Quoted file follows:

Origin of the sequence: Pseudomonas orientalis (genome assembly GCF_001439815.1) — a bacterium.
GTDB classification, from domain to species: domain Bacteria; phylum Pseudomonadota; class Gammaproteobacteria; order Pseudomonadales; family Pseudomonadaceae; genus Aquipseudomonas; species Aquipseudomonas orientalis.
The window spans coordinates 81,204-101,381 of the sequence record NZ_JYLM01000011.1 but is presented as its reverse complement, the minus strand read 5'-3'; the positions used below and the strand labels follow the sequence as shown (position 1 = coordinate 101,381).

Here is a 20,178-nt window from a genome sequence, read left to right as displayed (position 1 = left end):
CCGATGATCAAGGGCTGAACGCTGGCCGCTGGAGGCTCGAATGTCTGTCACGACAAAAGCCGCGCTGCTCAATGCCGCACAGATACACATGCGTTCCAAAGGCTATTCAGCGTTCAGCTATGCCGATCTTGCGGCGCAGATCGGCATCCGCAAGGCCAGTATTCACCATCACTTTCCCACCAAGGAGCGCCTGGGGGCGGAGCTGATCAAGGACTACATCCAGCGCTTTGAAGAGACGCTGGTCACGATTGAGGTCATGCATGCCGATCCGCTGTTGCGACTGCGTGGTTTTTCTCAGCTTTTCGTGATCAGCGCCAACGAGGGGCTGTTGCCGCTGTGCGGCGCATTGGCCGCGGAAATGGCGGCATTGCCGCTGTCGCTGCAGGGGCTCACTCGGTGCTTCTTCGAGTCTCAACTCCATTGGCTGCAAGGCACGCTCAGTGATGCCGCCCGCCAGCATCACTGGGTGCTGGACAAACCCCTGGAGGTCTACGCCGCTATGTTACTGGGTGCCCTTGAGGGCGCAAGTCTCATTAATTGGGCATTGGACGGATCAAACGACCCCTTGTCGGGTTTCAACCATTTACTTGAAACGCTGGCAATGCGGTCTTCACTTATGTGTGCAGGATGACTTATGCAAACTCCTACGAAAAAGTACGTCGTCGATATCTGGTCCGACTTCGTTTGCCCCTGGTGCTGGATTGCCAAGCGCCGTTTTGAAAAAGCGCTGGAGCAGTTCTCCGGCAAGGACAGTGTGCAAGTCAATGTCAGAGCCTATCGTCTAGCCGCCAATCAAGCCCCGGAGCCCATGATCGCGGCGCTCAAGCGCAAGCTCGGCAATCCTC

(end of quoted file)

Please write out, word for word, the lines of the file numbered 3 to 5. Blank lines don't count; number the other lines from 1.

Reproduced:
The window spans coordinates 81,204-101,381 of the sequence record NZ_JYLM01000011.1 but is presented as its reverse complement, the minus strand read 5'-3'; the positions used below and the strand labels follow the sequence as shown (position 1 = coordinate 101,381).

Here is a 20,178-nt window from a genome sequence, read left to right as displayed (position 1 = left end):
CCGATGATCAAGGGCTGAACGCTGGCCGCTGGAGGCTCGAATGTCTGTCACGACAAAAGCCGCGCTGCTCAATGCCGCACAGATACACATGCGTTCCAAAGGCTATTCAGCGTTCAGCTATGCCGATCTTGCGGCGCAGATCGGCATCCGCAAGGCCAGTATTCACCATCACTTTCCCACCAAGGAGCGCCTGGGGGCGGAGCTGATCAAGGACTACATCCAGCGCTTTGAAGAGACGCTGGTCACGATTGAGGTCATGCATGCCGATCCGCTGTTGCGACTGCGTGGTTTTTCTCAGCTTTTCGTGATCAGCGCCAACGAGGGGCTGTTGCCGCTGTGCGGCGCATTGGCCGCGGAAATGGCGGCATTGCCGCTGTCGCTGCAGGGGCTCACTCGGTGCTTCTTCGAGTCTCAACTCCATTGGCTGCAAGGCACGCTCAGTGATGCCGCCCGCCAGCATCACTGGGTGCTGGACAAACCCCTGGAGGTCTACGCCGCTATGTTACTGGGTGCCCTTGAGGGCGCAAGTCTCATTAATTGGGCATTGGACGGATCAAACGACCCCTTGTCGGGTTTCAACCATTTACTTGAAACGCTGGCAATGCGGTCTTCACTTATGTGTGCAGGATGACTTATGCAAACTCCTACGAAAAAGTACGTCGTCGATATCTGGTCCGACTTCGTTTGCCCCTGGTGCTGGATTGCCAAGCGCCGTTTTGAAAAAGCGCTGGAGCAGTTCTCCGGCAAGGACAGTGTGCAAGTCAATGTCAGAGCCTATCGTCTAGCCGCCAATCAAGCCCCGGAGCCCATGATCGCGGCGCTCAAGCGCAAGCTCGGCAATCCTC